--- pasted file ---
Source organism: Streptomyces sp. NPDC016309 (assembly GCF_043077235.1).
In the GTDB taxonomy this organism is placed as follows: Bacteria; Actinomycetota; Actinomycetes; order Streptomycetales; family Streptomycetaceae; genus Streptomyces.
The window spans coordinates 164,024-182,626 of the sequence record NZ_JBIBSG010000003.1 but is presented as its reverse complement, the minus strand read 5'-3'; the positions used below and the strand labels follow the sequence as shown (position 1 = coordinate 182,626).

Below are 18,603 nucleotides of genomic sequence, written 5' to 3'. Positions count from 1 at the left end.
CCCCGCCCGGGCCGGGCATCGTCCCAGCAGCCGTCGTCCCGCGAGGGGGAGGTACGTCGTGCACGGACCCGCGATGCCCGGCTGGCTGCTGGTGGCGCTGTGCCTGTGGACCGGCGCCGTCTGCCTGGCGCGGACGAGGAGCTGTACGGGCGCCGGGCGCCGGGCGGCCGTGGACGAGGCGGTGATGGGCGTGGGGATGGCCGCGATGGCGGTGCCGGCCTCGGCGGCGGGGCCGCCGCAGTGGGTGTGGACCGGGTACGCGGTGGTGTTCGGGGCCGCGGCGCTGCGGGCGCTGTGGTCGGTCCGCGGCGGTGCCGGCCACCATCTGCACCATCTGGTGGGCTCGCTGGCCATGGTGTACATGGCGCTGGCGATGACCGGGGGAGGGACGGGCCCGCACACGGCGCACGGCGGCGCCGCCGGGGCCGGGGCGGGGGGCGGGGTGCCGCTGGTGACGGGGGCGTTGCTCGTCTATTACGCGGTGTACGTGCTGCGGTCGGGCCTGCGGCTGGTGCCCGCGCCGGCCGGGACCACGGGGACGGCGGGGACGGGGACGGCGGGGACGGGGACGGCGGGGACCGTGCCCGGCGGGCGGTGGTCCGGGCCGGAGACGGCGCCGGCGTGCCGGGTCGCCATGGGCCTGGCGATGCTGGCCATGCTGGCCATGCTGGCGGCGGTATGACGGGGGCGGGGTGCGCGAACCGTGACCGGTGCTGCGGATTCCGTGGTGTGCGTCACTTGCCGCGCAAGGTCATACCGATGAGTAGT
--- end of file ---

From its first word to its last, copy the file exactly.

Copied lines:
Source organism: Streptomyces sp. NPDC016309 (assembly GCF_043077235.1).
In the GTDB taxonomy this organism is placed as follows: Bacteria; Actinomycetota; Actinomycetes; order Streptomycetales; family Streptomycetaceae; genus Streptomyces.
The window spans coordinates 164,024-182,626 of the sequence record NZ_JBIBSG010000003.1 but is presented as its reverse complement, the minus strand read 5'-3'; the positions used below and the strand labels follow the sequence as shown (position 1 = coordinate 182,626).

Below are 18,603 nucleotides of genomic sequence, written 5' to 3'. Positions count from 1 at the left end.
CCCCGCCCGGGCCGGGCATCGTCCCAGCAGCCGTCGTCCCGCGAGGGGGAGGTACGTCGTGCACGGACCCGCGATGCCCGGCTGGCTGCTGGTGGCGCTGTGCCTGTGGACCGGCGCCGTCTGCCTGGCGCGGACGAGGAGCTGTACGGGCGCCGGGCGCCGGGCGGCCGTGGACGAGGCGGTGATGGGCGTGGGGATGGCCGCGATGGCGGTGCCGGCCTCGGCGGCGGGGCCGCCGCAGTGGGTGTGGACCGGGTACGCGGTGGTGTTCGGGGCCGCGGCGCTGCGGGCGCTGTGGTCGGTCCGCGGCGGTGCCGGCCACCATCTGCACCATCTGGTGGGCTCGCTGGCCATGGTGTACATGGCGCTGGCGATGACCGGGGGAGGGACGGGCCCGCACACGGCGCACGGCGGCGCCGCCGGGGCCGGGGCGGGGGGCGGGGTGCCGCTGGTGACGGGGGCGTTGCTCGTCTATTACGCGGTGTACGTGCTGCGGTCGGGCCTGCGGCTGGTGCCCGCGCCGGCCGGGACCACGGGGACGGCGGGGACGGGGACGGCGGGGACGGGGACGGCGGGGACCGTGCCCGGCGGGCGGTGGTCCGGGCCGGAGACGGCGCCGGCGTGCCGGGTCGCCATGGGCCTGGCGATGCTGGCCATGCTGGCCATGCTGGCGGCGGTATGACGGGGGCGGGGTGCGCGAACCGTGACCGGTGCTGCGGATTCCGTGGTGTGCGTCACTTGCCGCGCAAGGTCATACCGATGAGTAGT